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Synapse. 2015 Oct;69(10):497-504. doi: 10.1002/syn.21838. Epub 2015 Jul 14.

Characterization of [123I]FP-CIT binding to the dopamine transporter in the striatum of tree shrews by quantitative in vitro autoradiography.

Author information

1
Forschungszentrum Jülich GmbH - Institute of Neuroscience and Medicine, Jülich, Germany.
2
Department of Nuclear Medicine, Charité - Universitätsmedizin Berlin, Berlin, Germany.
3
German Primate Center, Göttingen, Germany.
4
Department of Nuclear Medicine, Friedrich-Alexander University, Erlangen/Nürnberg, Germany.
5
Department of Neuroscience and Pharmacology, University of Copenhagen, Denmark.
6
Department of Nuclear Medicine, University of Freiburg, Freiburg, Germany.
7
Department of Nuclear Medicine, University of Aachen, Aachen, Germany.
8
Department of Neurology, University Medical Center, Georg-August-University Göttingen, Göttingen, Germany.

Abstract

OBJECTIVES:

Aim of this study was to quantify the binding of [(123) I]FP-CIT in striatum of healthy tree shrews. [(123) I]FP-CIT is widely used in clinical SPECT imaging to reveal nigrostriatal degeneration in aid of the diagnosis of clinically uncertain parkinsonian syndromes. Despite its wide clinical use, the saturation binding parameters of [(123) I]FP-CIT for the dopamine transporter (DAT) have not yet been determined in any mammalian brain. Tree shrews are genetically and neuroanatomically more similar to humans than are rodents and might therefore be a valuable animal model for research of neurological disorders involving brain dopamine.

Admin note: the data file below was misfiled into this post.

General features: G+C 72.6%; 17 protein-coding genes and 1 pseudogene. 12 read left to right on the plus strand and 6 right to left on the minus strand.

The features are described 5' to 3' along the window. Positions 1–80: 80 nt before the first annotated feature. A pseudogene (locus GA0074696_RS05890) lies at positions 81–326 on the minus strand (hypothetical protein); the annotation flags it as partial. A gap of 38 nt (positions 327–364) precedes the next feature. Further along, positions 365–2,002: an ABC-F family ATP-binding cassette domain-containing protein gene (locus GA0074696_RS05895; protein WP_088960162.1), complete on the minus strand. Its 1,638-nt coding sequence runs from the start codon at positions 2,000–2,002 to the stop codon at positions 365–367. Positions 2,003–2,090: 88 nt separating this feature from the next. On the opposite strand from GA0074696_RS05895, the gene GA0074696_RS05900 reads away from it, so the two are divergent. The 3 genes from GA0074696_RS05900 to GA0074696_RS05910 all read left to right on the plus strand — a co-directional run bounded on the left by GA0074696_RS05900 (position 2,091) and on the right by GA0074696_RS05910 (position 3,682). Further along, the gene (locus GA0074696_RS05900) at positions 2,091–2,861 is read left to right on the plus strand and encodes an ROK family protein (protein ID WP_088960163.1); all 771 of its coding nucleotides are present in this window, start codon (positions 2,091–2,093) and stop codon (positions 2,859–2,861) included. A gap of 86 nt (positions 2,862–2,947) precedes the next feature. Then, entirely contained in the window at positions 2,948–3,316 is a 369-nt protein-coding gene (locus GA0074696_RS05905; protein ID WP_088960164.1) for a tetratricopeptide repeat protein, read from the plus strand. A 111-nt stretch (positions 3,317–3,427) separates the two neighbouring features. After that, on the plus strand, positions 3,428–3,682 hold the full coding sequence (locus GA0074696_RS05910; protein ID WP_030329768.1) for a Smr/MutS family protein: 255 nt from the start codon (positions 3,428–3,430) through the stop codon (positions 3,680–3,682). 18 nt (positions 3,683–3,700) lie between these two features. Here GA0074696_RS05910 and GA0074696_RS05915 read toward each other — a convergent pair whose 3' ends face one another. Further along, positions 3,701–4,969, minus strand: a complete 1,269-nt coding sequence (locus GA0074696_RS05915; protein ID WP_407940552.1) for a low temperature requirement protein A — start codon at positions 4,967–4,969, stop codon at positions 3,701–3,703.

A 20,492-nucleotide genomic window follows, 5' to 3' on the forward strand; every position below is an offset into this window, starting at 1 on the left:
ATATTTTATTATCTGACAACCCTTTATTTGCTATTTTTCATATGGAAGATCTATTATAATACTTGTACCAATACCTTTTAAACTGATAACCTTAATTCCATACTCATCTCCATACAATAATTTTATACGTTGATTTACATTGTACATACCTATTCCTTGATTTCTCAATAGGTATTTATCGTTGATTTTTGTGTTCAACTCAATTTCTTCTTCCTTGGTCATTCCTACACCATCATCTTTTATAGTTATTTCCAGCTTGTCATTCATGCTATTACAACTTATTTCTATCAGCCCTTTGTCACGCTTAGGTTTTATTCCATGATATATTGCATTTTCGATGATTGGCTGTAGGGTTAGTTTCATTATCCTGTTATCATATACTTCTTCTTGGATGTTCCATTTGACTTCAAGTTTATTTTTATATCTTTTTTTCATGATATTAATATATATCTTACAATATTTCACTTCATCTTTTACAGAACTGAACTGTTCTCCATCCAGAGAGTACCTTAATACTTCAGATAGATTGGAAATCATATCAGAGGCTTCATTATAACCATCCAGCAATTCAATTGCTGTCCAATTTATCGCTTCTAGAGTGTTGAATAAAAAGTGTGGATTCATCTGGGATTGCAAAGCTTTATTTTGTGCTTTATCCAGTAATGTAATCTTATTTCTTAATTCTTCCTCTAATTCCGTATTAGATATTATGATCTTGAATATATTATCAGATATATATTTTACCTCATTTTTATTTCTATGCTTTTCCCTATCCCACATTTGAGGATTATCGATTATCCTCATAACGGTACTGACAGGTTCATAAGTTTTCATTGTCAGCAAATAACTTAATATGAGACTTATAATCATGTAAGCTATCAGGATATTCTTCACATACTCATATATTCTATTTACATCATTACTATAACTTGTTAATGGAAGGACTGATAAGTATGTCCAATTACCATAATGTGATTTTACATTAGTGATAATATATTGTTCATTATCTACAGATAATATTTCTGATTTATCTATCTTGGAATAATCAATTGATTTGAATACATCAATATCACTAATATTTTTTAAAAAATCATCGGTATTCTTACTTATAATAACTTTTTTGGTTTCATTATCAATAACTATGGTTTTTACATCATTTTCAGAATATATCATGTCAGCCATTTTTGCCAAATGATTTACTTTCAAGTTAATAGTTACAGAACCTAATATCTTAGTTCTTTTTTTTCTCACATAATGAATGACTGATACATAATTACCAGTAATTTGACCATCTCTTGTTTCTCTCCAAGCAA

EXPERIMENTAL DESIGN:

Quantitative in vitro autoradiography with [(123) I]FP-CIT was performed with brains of healthy tree shrews and, for comparison, brains of healthy rats. Dopamine D2/3 receptor autoradiography with [(3) H]raclopride was also performed.

PRINCIPAL OBSERVATIONS:

Saturation analysis revealed high specificity of [(123) I]FP-CIT for DAT in the striatum with considerably higher affinity in tree shrews than in rats (KD  = 10.3 versus 36.4 nM). The density of DAT binding sites also was higher in tree shrews than in rats (Bmax  = 2499 versus 1495 pmol/g wet weight (ww)). [(3) H]raclopride revealed D2/3 receptors in the tree shrew striatum with about the same density as in rats (Bmax  = 78.4 versus 84.1 pmol/g ww), but with slightly lower affinity in tree shrews (KD  = 1.27 versus 0.59 nM).

CONCLUSIONS:

The higher affinity in combination with the higher abundance of DAT binding sites compared to rat striatum predicts substantially higher binding of [(123) I]FP-CIT in SPECT studies of living tree shrews.

KEYWORDS:

[123I]FP-CIT; autoradiography; dissociation constant; dopamine receptor; dopamine transporter; mammalian brain; raclopride; tree shrew; tupaia

PMID:
26126942
DOI:
10.1002/syn.21838
[Indexed for MEDLINE]

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